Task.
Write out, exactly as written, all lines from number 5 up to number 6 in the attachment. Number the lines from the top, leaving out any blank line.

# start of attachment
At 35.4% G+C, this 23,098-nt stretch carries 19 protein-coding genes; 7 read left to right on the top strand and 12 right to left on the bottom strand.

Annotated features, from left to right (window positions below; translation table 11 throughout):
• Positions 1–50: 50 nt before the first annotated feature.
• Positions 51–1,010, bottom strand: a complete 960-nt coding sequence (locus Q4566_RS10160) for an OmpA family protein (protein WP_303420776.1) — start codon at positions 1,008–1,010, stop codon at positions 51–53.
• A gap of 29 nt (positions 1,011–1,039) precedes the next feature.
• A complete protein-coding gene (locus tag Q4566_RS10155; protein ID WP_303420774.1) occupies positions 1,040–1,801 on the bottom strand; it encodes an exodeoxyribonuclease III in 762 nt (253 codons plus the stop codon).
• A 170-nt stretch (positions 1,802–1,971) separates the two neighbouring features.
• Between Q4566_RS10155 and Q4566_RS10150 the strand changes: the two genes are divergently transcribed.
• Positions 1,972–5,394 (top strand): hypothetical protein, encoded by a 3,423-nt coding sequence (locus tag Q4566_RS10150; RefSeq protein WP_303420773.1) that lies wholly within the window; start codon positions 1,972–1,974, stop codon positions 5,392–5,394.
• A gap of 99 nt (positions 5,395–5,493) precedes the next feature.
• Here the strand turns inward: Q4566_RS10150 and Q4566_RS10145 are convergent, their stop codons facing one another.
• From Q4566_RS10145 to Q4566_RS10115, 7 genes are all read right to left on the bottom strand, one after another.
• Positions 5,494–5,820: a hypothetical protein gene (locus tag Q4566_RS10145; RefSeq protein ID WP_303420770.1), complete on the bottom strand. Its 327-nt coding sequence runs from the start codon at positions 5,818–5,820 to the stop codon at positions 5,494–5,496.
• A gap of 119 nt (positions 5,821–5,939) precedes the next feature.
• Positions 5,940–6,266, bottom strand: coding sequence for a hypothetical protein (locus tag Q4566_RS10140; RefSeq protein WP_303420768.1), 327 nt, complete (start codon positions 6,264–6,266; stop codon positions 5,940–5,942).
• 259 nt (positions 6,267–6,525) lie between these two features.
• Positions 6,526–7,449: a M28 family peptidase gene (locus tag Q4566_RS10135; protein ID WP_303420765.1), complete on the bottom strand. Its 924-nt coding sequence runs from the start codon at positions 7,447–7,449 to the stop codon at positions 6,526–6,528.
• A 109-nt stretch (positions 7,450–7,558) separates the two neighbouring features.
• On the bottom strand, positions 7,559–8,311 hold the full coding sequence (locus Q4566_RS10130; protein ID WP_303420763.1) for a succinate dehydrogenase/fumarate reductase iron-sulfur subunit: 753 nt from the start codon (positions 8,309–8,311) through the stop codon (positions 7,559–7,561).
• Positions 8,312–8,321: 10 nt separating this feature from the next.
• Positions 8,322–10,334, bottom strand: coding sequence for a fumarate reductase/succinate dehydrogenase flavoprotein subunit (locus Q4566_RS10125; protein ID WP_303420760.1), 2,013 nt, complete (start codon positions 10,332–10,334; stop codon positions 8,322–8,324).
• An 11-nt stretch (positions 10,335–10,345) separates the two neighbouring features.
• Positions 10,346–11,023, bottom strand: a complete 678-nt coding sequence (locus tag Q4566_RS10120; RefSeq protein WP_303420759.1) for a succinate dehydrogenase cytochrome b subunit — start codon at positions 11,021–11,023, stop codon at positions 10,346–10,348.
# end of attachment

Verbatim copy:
• A gap of 29 nt (positions 1,011–1,039) precedes the next feature.
• A complete protein-coding gene (locus tag Q4566_RS10155; protein ID WP_303420774.1) occupies positions 1,040–1,801 on the bottom strand; it encodes an exodeoxyribonuclease III in 762 nt (253 codons plus the stop codon).